What would be the pros and cons of teaching the Present Continuous before the Simple Present of main verbs?
As every teacher and foreign learner of English knows, courses and course books usually introduce the Simple Present of main verbs before the Present Continuous. In other words, students learn to speak first about regular habits, repeated actions, general truths and actual facts long before they can describe a concrete scene.
Here are some arguments:
ONE very strong argument in favor of Simple Present FIRST:
- The Simple Present has more social or practical relevance than the Present Continuous: It helps in initial basic conversation when we introduce ourselves and listen to others do so.
What speaks in favour of Present Continuous FIRST:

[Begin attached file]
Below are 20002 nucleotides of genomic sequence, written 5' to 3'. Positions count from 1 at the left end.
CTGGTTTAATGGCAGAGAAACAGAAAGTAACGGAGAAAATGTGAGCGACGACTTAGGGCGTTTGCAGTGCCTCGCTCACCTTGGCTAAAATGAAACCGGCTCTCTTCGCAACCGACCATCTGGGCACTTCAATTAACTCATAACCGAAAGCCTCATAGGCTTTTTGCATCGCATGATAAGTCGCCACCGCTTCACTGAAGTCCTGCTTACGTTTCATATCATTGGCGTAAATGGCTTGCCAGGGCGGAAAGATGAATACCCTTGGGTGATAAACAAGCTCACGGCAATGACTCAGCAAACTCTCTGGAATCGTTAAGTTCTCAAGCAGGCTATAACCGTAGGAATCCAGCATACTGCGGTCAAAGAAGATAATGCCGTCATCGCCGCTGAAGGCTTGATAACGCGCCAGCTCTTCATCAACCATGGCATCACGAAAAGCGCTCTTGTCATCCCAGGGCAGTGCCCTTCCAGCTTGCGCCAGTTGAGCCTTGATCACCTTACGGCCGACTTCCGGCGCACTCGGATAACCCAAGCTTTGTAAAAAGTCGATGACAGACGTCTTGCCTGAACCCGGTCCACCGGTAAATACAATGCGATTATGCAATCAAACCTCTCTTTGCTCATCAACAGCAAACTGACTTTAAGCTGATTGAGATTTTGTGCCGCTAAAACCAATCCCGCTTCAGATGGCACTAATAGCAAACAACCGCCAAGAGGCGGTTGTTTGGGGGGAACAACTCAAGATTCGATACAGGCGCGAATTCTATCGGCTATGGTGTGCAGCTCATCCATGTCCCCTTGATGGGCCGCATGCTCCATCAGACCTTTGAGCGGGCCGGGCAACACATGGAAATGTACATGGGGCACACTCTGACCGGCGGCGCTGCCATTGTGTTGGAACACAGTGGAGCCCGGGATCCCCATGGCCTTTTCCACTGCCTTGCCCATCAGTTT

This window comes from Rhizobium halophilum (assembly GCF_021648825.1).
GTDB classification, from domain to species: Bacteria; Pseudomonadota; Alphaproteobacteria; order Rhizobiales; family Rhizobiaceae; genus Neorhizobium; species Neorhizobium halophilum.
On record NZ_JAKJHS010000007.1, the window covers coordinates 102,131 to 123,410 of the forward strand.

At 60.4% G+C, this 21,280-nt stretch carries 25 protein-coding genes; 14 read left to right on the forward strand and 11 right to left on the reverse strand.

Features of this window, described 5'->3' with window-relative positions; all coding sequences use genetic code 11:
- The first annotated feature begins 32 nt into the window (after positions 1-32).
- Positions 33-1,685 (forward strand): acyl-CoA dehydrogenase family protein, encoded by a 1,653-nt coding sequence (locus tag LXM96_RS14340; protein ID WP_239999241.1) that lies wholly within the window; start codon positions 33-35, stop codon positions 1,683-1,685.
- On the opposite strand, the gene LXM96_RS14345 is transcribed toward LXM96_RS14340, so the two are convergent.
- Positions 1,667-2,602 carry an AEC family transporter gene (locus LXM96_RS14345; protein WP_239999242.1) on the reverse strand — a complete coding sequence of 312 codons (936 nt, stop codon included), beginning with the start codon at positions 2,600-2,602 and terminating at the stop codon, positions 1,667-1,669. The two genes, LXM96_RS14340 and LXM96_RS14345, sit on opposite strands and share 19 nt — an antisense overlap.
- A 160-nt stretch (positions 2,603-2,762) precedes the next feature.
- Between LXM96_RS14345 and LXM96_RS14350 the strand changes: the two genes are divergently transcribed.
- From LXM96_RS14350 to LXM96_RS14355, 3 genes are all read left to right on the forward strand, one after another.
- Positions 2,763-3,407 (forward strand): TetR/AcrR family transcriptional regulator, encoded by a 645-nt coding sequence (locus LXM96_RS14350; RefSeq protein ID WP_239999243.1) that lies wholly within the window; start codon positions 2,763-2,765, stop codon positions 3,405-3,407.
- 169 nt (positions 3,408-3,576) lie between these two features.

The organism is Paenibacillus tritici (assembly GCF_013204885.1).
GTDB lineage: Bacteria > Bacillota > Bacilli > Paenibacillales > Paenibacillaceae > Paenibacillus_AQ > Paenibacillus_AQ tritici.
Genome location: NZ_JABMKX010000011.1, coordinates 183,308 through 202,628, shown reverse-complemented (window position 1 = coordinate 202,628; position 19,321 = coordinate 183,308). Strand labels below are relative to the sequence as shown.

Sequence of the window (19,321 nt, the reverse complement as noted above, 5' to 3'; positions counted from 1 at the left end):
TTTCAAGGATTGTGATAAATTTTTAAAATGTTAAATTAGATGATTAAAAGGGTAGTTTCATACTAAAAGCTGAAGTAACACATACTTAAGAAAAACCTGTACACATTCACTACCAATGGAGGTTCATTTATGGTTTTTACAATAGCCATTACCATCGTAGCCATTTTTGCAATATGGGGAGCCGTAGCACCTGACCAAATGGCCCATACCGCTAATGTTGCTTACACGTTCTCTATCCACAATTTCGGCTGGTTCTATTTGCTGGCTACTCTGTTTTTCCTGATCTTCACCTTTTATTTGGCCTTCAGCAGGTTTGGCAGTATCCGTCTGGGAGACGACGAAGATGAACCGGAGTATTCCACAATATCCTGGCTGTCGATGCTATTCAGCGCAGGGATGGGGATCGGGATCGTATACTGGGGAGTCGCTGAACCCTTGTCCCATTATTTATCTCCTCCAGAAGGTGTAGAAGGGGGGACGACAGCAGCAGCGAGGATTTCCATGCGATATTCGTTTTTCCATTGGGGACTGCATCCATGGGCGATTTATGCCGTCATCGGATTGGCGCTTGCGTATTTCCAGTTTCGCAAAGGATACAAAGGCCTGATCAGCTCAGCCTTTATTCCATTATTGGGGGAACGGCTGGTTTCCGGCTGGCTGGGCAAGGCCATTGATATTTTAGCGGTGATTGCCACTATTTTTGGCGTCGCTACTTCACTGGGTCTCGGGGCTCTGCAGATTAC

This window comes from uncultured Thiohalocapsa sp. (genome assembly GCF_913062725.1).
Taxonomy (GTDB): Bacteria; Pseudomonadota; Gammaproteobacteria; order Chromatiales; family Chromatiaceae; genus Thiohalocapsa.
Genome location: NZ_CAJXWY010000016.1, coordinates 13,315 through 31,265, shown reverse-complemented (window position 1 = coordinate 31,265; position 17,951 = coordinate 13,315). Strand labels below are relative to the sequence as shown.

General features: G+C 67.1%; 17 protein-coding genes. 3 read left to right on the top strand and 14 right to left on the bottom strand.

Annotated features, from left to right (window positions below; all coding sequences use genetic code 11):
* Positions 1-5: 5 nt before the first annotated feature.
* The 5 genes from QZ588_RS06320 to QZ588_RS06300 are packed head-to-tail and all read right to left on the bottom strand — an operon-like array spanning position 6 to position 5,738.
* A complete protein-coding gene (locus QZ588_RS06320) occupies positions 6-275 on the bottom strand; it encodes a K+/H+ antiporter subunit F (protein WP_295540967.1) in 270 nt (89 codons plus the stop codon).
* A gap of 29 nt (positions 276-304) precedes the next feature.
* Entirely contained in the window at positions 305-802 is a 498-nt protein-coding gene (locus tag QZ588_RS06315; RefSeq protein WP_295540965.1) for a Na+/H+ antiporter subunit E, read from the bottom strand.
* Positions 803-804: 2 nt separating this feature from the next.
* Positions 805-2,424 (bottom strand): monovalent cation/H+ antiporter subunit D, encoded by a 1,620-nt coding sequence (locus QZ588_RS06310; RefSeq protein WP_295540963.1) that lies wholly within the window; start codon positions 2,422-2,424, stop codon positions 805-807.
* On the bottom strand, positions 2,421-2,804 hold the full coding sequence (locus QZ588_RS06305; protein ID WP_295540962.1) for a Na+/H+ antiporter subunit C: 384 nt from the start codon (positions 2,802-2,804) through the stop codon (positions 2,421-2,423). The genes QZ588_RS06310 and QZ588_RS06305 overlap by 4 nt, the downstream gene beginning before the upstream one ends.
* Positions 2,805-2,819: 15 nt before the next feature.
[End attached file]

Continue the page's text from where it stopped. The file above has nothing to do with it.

- 1) The Present Continuous can build on a grammatical structure that students are usually taught explicitly from the very beginning: the Simple Present of the verb "be".
From a learner's point of view, the transition from Simple Present "be" to Present Continuous structures is a lot easier. All they need to do is learn new verbs and add "-ing" to their base form.
- 2) Presenting an actual, present situation is a lot easier than eliciting the concepts of habitual and repetitive action as well as general truths - especially with young learners. You simply present scenes.
- 3) You avoid learners from mixing structures and being confused as they learn the Simple Present. Many automatically translate from their L1 simple tense (where the present tense very often allows to talk about a present situation - unlike English)
Do you know of good arguments that would support such an inverted approach?
Has this been tried in the past?
Unfortunately, I haven't been able to find out anything about this.